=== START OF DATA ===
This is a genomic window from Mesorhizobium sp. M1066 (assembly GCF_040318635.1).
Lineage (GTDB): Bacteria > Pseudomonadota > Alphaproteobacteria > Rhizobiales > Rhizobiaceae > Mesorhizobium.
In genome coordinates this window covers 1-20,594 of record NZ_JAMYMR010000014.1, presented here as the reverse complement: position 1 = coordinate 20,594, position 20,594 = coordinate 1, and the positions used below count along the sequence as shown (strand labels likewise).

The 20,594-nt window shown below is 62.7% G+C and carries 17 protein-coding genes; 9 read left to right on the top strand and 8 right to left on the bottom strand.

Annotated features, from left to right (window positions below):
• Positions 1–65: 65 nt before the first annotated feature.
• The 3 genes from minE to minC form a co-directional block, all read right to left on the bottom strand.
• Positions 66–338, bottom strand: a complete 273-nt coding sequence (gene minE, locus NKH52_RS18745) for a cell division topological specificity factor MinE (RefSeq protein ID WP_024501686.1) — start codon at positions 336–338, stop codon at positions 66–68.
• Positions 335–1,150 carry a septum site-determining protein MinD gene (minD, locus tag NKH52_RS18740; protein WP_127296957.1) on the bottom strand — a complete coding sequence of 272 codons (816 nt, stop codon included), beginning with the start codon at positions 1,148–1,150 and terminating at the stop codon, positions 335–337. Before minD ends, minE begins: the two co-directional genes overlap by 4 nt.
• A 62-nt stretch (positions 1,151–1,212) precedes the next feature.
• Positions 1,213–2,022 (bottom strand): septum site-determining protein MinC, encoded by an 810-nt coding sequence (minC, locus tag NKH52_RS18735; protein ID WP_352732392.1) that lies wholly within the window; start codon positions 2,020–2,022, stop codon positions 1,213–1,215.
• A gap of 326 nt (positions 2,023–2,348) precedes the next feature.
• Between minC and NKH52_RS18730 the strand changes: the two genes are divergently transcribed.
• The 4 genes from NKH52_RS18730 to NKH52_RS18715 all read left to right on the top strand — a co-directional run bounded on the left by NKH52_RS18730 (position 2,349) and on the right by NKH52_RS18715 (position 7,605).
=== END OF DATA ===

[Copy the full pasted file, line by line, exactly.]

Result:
This is a genomic window from Mesorhizobium sp. M1066 (assembly GCF_040318635.1).
Lineage (GTDB): Bacteria > Pseudomonadota > Alphaproteobacteria > Rhizobiales > Rhizobiaceae > Mesorhizobium.
In genome coordinates this window covers 1-20,594 of record NZ_JAMYMR010000014.1, presented here as the reverse complement: position 1 = coordinate 20,594, position 20,594 = coordinate 1, and the positions used below count along the sequence as shown (strand labels likewise).

The 20,594-nt window shown below is 62.7% G+C and carries 17 protein-coding genes; 9 read left to right on the top strand and 8 right to left on the bottom strand.

Annotated features, from left to right (window positions below):
• Positions 1–65: 65 nt before the first annotated feature.
• The 3 genes from minE to minC form a co-directional block, all read right to left on the bottom strand.
• Positions 66–338, bottom strand: a complete 273-nt coding sequence (gene minE, locus NKH52_RS18745) for a cell division topological specificity factor MinE (RefSeq protein ID WP_024501686.1) — start codon at positions 336–338, stop codon at positions 66–68.
• Positions 335–1,150 carry a septum site-determining protein MinD gene (minD, locus tag NKH52_RS18740; protein WP_127296957.1) on the bottom strand — a complete coding sequence of 272 codons (816 nt, stop codon included), beginning with the start codon at positions 1,148–1,150 and terminating at the stop codon, positions 335–337. Before minD ends, minE begins: the two co-directional genes overlap by 4 nt.
• A 62-nt stretch (positions 1,151–1,212) precedes the next feature.
• Positions 1,213–2,022 (bottom strand): septum site-determining protein MinC, encoded by an 810-nt coding sequence (minC, locus tag NKH52_RS18735; protein ID WP_352732392.1) that lies wholly within the window; start codon positions 2,020–2,022, stop codon positions 1,213–1,215.
• A gap of 326 nt (positions 2,023–2,348) precedes the next feature.
• Between minC and NKH52_RS18730 the strand changes: the two genes are divergently transcribed.
• The 4 genes from NKH52_RS18730 to NKH52_RS18715 all read left to right on the top strand — a co-directional run bounded on the left by NKH52_RS18730 (position 2,349) and on the right by NKH52_RS18715 (position 7,605).